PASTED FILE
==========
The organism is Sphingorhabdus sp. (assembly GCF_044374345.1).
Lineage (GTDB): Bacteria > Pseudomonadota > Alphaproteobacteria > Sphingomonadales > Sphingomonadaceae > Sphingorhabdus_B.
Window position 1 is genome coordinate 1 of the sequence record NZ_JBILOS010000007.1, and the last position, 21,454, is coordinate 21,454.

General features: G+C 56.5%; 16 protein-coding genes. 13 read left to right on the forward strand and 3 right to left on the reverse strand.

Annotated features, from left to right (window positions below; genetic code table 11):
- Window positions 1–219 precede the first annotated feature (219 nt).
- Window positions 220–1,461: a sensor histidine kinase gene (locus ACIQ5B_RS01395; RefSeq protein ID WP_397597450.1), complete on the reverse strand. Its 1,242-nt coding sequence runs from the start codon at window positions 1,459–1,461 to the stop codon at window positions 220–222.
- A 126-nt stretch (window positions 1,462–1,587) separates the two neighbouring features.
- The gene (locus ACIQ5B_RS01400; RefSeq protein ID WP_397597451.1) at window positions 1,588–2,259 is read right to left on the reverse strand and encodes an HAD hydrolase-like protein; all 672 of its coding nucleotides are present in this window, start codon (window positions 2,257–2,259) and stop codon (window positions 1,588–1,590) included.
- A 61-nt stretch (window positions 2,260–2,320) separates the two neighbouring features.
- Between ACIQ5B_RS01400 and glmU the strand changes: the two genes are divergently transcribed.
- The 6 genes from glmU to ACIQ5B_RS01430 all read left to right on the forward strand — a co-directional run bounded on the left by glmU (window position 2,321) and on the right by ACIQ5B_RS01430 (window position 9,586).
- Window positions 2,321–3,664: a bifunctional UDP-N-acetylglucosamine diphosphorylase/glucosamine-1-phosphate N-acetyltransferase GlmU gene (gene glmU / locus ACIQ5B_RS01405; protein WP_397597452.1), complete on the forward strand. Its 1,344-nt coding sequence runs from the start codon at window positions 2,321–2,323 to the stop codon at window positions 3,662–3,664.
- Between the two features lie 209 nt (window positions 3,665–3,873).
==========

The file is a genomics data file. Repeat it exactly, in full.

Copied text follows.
The organism is Sphingorhabdus sp. (assembly GCF_044374345.1).
Lineage (GTDB): Bacteria > Pseudomonadota > Alphaproteobacteria > Sphingomonadales > Sphingomonadaceae > Sphingorhabdus_B.
Window position 1 is genome coordinate 1 of the sequence record NZ_JBILOS010000007.1, and the last position, 21,454, is coordinate 21,454.

General features: G+C 56.5%; 16 protein-coding genes. 13 read left to right on the forward strand and 3 right to left on the reverse strand.

Annotated features, from left to right (window positions below; genetic code table 11):
- Window positions 1–219 precede the first annotated feature (219 nt).
- Window positions 220–1,461: a sensor histidine kinase gene (locus ACIQ5B_RS01395; RefSeq protein ID WP_397597450.1), complete on the reverse strand. Its 1,242-nt coding sequence runs from the start codon at window positions 1,459–1,461 to the stop codon at window positions 220–222.
- A 126-nt stretch (window positions 1,462–1,587) separates the two neighbouring features.
- The gene (locus ACIQ5B_RS01400; RefSeq protein ID WP_397597451.1) at window positions 1,588–2,259 is read right to left on the reverse strand and encodes an HAD hydrolase-like protein; all 672 of its coding nucleotides are present in this window, start codon (window positions 2,257–2,259) and stop codon (window positions 1,588–1,590) included.
- A 61-nt stretch (window positions 2,260–2,320) separates the two neighbouring features.
- Between ACIQ5B_RS01400 and glmU the strand changes: the two genes are divergently transcribed.
- The 6 genes from glmU to ACIQ5B_RS01430 all read left to right on the forward strand — a co-directional run bounded on the left by glmU (window position 2,321) and on the right by ACIQ5B_RS01430 (window position 9,586).
- Window positions 2,321–3,664: a bifunctional UDP-N-acetylglucosamine diphosphorylase/glucosamine-1-phosphate N-acetyltransferase GlmU gene (gene glmU / locus ACIQ5B_RS01405; protein WP_397597452.1), complete on the forward strand. Its 1,344-nt coding sequence runs from the start codon at window positions 2,321–2,323 to the stop codon at window positions 3,662–3,664.
- Between the two features lie 209 nt (window positions 3,665–3,873).